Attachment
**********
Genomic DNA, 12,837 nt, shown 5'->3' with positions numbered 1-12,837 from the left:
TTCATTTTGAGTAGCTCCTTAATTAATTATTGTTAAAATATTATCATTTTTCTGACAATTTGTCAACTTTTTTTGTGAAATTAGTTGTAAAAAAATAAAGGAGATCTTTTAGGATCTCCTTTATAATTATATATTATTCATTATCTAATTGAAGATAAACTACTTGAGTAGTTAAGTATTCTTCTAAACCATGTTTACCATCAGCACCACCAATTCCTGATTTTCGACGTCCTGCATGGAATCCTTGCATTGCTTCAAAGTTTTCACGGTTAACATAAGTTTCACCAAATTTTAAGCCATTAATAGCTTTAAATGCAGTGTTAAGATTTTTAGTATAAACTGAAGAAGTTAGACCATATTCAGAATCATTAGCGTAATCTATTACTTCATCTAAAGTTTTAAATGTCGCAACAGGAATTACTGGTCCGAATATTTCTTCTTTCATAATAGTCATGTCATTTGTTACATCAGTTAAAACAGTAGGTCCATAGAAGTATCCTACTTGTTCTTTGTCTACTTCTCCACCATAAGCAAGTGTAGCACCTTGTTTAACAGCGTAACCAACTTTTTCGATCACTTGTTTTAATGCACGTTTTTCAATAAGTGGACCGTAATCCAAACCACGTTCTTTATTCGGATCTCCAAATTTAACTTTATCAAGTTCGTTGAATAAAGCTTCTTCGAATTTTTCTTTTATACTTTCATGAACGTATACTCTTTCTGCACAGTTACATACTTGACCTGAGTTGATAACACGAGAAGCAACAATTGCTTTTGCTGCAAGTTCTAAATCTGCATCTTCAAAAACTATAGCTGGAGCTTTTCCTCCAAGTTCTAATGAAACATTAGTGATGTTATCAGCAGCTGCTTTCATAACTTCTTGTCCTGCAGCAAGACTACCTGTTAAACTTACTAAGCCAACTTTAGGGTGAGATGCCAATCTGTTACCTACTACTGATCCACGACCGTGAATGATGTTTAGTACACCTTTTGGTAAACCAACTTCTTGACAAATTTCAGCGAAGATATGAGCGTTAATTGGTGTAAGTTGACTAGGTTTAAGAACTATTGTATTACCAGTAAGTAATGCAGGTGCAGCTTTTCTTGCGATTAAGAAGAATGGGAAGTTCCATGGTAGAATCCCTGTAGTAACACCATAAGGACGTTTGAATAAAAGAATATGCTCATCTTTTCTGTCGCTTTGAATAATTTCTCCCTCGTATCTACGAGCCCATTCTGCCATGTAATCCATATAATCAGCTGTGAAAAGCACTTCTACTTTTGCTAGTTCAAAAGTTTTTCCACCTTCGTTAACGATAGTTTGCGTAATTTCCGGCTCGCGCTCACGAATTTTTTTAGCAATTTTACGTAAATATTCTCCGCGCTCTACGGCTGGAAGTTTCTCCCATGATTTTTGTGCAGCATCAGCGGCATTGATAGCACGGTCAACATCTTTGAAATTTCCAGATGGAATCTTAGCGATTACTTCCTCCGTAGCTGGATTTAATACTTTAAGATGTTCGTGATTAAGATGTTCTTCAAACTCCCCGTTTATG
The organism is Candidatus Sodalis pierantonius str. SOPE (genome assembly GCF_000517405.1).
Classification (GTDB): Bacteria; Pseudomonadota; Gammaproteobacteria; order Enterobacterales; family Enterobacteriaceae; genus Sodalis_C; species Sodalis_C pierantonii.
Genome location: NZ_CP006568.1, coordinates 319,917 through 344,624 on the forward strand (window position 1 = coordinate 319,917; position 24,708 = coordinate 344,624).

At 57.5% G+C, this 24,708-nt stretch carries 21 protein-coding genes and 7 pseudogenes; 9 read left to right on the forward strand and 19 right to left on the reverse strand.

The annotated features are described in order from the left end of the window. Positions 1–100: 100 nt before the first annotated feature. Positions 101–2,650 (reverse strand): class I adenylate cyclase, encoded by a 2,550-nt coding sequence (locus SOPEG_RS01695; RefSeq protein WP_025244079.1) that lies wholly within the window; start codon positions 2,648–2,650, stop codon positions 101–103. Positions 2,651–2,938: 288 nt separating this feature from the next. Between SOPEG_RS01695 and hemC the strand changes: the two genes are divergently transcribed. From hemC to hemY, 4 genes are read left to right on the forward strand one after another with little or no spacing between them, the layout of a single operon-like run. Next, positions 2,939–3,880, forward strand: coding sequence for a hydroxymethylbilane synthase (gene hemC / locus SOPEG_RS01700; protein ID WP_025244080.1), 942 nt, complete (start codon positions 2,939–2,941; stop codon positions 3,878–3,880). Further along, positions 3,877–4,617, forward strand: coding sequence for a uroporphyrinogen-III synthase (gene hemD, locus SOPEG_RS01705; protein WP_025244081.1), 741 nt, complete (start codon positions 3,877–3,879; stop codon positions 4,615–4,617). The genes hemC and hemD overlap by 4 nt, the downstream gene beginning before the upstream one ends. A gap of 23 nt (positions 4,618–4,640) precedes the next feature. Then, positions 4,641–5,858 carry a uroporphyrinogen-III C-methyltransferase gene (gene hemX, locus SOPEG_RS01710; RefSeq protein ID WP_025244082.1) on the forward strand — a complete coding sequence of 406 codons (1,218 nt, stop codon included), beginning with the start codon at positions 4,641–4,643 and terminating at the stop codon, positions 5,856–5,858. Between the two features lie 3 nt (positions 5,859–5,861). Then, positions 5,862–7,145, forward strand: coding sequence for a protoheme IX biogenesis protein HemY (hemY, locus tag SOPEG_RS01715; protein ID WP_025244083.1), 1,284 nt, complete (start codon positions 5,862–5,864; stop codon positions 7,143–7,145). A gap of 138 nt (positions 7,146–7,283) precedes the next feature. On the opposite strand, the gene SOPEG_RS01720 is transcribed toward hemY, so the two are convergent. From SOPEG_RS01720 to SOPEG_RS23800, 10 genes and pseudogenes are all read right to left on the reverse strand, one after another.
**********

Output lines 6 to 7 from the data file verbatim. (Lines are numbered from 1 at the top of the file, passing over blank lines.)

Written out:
At 57.5% G+C, this 24,708-nt stretch carries 21 protein-coding genes and 7 pseudogenes; 9 read left to right on the forward strand and 19 right to left on the reverse strand.

The annotated features are described in order from the left end of the window. Positions 1–100: 100 nt before the first annotated feature. Positions 101–2,650 (reverse strand): class I adenylate cyclase, encoded by a 2,550-nt coding sequence (locus SOPEG_RS01695; RefSeq protein WP_025244079.1) that lies wholly within the window; start codon positions 2,648–2,650, stop codon positions 101–103. Positions 2,651–2,938: 288 nt separating this feature from the next. Between SOPEG_RS01695 and hemC the strand changes: the two genes are divergently transcribed. From hemC to hemY, 4 genes are read left to right on the forward strand one after another with little or no spacing between them, the layout of a single operon-like run. Next, positions 2,939–3,880, forward strand: coding sequence for a hydroxymethylbilane synthase (gene hemC / locus SOPEG_RS01700; protein ID WP_025244080.1), 942 nt, complete (start codon positions 2,939–2,941; stop codon positions 3,878–3,880). Further along, positions 3,877–4,617, forward strand: coding sequence for a uroporphyrinogen-III synthase (gene hemD, locus SOPEG_RS01705; protein WP_025244081.1), 741 nt, complete (start codon positions 3,877–3,879; stop codon positions 4,615–4,617). The genes hemC and hemD overlap by 4 nt, the downstream gene beginning before the upstream one ends. A gap of 23 nt (positions 4,618–4,640) precedes the next feature. Then, positions 4,641–5,858 carry a uroporphyrinogen-III C-methyltransferase gene (gene hemX, locus SOPEG_RS01710; RefSeq protein ID WP_025244082.1) on the forward strand — a complete coding sequence of 406 codons (1,218 nt, stop codon included), beginning with the start codon at positions 4,641–4,643 and terminating at the stop codon, positions 5,856–5,858. Between the two features lie 3 nt (positions 5,859–5,861). Then, positions 5,862–7,145, forward strand: coding sequence for a protoheme IX biogenesis protein HemY (hemY, locus tag SOPEG_RS01715; protein ID WP_025244083.1), 1,284 nt, complete (start codon positions 5,862–5,864; stop codon positions 7,143–7,145). A gap of 138 nt (positions 7,146–7,283) precedes the next feature. On the opposite strand, the gene SOPEG_RS01720 is transcribed toward hemY, so the two are convergent. From SOPEG_RS01720 to SOPEG_RS23800, 10 genes and pseudogenes are all read right to left on the reverse strand, one after another.